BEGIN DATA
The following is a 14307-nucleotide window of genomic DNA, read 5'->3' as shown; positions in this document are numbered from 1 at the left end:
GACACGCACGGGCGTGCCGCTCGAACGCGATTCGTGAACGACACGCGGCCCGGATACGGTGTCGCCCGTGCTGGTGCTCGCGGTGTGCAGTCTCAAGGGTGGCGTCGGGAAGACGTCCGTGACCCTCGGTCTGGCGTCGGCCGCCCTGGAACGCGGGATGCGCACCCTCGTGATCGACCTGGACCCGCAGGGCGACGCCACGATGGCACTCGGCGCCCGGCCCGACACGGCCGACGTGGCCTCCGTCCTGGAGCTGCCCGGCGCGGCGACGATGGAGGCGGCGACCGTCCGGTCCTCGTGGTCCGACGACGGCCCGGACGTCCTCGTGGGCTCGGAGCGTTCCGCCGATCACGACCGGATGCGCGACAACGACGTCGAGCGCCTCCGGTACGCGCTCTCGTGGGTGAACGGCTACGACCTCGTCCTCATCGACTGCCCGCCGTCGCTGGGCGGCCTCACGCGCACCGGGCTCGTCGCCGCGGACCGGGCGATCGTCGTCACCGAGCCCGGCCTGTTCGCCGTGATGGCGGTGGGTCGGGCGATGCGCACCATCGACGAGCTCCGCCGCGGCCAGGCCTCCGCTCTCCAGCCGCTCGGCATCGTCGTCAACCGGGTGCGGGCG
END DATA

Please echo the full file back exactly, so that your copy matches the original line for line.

The following is a 14307-nucleotide window of genomic DNA, read 5'->3' as shown; positions in this document are numbered from 1 at the left end:
GACACGCACGGGCGTGCCGCTCGAACGCGATTCGTGAACGACACGCGGCCCGGATACGGTGTCGCCCGTGCTGGTGCTCGCGGTGTGCAGTCTCAAGGGTGGCGTCGGGAAGACGTCCGTGACCCTCGGTCTGGCGTCGGCCGCCCTGGAACGCGGGATGCGCACCCTCGTGATCGACCTGGACCCGCAGGGCGACGCCACGATGGCACTCGGCGCCCGGCCCGACACGGCCGACGTGGCCTCCGTCCTGGAGCTGCCCGGCGCGGCGACGATGGAGGCGGCGACCGTCCGGTCCTCGTGGTCCGACGACGGCCCGGACGTCCTCGTGGGCTCGGAGCGTTCCGCCGATCACGACCGGATGCGCGACAACGACGTCGAGCGCCTCCGGTACGCGCTCTCGTGGGTGAACGGCTACGACCTCGTCCTCATCGACTGCCCGCCGTCGCTGGGCGGCCTCACGCGCACCGGGCTCGTCGCCGCGGACCGGGCGATCGTCGTCACCGAGCCCGGCCTGTTCGCCGTGATGGCGGTGGGTCGGGCGATGCGCACCATCGACGAGCTCCGCCGCGGCCAGGCCTCCGCTCTCCAGCCGCTCGGCATCGTCGTCAACCGGGTGCGGGCG